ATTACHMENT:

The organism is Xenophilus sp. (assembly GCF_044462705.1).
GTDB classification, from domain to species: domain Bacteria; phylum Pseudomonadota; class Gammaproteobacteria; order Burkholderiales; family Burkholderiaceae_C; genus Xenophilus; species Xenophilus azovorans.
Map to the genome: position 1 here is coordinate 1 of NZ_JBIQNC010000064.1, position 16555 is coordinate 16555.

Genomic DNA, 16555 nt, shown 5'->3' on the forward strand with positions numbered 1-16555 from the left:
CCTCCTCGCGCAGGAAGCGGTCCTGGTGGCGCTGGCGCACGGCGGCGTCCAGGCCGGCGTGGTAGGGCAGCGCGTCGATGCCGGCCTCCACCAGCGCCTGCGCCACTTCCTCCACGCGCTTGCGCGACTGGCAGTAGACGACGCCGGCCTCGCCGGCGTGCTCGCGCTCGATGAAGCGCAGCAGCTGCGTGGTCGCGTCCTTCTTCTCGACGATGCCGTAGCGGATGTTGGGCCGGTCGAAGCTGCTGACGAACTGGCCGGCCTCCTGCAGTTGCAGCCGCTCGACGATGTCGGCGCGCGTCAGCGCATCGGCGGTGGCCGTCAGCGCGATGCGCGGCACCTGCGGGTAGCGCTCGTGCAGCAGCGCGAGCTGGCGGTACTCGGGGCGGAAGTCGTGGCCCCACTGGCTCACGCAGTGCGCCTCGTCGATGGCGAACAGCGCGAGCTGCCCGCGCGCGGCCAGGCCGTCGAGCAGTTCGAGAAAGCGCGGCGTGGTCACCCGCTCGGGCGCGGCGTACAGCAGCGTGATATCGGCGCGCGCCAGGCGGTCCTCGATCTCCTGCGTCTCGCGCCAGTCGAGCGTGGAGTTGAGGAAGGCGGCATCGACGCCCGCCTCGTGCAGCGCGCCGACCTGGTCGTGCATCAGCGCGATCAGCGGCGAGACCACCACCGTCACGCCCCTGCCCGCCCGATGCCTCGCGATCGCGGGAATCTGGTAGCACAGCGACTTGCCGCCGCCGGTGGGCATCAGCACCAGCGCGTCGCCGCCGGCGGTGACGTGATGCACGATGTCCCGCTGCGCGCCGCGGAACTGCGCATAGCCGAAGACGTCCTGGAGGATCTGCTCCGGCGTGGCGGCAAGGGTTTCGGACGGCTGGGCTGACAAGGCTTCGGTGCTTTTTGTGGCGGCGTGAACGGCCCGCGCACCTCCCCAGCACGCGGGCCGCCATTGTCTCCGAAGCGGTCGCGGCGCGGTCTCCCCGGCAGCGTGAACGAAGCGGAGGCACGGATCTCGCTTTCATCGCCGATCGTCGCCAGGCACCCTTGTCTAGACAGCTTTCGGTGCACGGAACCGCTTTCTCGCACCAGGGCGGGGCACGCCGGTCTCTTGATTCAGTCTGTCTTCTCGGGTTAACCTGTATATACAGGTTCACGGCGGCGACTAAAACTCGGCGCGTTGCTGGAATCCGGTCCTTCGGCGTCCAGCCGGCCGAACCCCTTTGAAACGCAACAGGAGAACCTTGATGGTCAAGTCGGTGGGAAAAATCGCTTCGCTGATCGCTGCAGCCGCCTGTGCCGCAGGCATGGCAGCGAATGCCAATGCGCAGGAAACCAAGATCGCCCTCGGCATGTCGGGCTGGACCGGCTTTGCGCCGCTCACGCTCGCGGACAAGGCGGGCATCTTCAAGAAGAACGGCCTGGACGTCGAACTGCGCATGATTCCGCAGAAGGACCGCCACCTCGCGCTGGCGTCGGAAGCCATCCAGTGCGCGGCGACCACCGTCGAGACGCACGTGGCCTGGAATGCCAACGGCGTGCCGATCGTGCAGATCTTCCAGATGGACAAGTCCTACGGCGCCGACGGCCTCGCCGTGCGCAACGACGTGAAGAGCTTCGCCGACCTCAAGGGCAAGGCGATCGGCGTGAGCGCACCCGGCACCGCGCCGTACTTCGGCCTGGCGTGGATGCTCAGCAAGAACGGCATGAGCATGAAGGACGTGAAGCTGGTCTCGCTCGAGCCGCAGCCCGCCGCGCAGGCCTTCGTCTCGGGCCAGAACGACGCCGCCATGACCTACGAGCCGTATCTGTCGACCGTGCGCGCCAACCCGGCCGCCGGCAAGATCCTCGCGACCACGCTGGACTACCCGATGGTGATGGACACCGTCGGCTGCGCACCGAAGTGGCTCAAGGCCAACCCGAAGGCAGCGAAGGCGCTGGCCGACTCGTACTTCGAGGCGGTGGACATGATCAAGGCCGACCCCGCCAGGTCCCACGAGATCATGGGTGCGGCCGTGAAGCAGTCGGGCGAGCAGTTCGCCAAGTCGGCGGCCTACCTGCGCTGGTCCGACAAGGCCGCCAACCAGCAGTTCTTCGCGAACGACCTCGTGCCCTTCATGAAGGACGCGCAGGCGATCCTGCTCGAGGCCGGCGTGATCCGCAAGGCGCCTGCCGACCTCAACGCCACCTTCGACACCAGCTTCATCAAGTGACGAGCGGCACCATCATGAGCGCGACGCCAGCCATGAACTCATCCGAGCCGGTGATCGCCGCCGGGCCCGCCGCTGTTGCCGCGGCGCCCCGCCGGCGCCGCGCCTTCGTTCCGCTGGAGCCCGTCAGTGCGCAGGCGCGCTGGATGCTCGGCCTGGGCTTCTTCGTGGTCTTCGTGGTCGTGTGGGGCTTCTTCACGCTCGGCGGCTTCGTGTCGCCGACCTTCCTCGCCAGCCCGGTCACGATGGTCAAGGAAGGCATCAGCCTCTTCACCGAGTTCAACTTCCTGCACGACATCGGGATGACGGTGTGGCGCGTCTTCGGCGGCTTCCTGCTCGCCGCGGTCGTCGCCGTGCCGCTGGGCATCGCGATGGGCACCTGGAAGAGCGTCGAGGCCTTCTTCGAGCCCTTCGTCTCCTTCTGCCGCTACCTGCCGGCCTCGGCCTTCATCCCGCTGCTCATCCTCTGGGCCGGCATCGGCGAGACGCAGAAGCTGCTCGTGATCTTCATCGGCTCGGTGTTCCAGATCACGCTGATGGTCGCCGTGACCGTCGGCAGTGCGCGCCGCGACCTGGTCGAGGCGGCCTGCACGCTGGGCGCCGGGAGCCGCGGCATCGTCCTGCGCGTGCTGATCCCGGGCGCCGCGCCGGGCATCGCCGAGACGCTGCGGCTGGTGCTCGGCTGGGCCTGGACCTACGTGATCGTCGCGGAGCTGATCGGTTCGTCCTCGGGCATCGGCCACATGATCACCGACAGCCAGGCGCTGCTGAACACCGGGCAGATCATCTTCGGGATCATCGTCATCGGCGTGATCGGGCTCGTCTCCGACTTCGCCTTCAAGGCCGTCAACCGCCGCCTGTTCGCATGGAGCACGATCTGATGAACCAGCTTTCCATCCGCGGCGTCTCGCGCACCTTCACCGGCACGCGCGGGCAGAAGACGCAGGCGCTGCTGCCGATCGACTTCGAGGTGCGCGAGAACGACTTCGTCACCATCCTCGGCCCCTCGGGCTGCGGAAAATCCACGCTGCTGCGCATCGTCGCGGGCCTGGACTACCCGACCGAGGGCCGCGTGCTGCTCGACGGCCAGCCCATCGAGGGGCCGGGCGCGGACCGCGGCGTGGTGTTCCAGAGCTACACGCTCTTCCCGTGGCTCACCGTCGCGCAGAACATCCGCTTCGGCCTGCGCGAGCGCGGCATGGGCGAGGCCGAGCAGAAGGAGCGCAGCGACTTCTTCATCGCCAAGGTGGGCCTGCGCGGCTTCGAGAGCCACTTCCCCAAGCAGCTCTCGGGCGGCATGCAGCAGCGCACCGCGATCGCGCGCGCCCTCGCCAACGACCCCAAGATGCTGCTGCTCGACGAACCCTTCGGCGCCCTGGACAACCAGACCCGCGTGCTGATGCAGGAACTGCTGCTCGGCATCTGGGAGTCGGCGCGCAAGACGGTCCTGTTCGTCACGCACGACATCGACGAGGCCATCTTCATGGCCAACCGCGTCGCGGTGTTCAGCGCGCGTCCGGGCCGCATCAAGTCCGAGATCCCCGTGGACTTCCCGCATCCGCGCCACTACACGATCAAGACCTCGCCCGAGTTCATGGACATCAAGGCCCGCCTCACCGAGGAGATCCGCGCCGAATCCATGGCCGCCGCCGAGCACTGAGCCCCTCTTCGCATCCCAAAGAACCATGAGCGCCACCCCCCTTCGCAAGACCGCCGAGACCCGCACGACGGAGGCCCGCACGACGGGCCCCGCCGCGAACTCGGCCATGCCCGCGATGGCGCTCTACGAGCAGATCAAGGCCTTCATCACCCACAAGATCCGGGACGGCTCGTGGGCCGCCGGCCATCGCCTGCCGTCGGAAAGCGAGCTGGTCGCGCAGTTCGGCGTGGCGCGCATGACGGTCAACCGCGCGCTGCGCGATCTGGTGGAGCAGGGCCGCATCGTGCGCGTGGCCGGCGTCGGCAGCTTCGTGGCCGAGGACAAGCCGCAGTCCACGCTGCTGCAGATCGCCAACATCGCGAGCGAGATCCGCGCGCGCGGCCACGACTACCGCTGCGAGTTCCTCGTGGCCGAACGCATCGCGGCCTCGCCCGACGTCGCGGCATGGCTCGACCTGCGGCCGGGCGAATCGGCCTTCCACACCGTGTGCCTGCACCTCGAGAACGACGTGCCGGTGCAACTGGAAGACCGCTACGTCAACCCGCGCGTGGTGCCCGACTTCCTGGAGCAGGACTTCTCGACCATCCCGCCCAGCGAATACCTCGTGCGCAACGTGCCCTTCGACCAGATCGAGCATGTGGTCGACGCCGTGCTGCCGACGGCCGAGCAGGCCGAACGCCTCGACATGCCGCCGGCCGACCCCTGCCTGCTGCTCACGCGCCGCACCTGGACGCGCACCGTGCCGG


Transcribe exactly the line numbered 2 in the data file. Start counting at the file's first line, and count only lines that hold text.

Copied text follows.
GTDB classification, from domain to species: domain Bacteria; phylum Pseudomonadota; class Gammaproteobacteria; order Burkholderiales; family Burkholderiaceae_C; genus Xenophilus; species Xenophilus azovorans.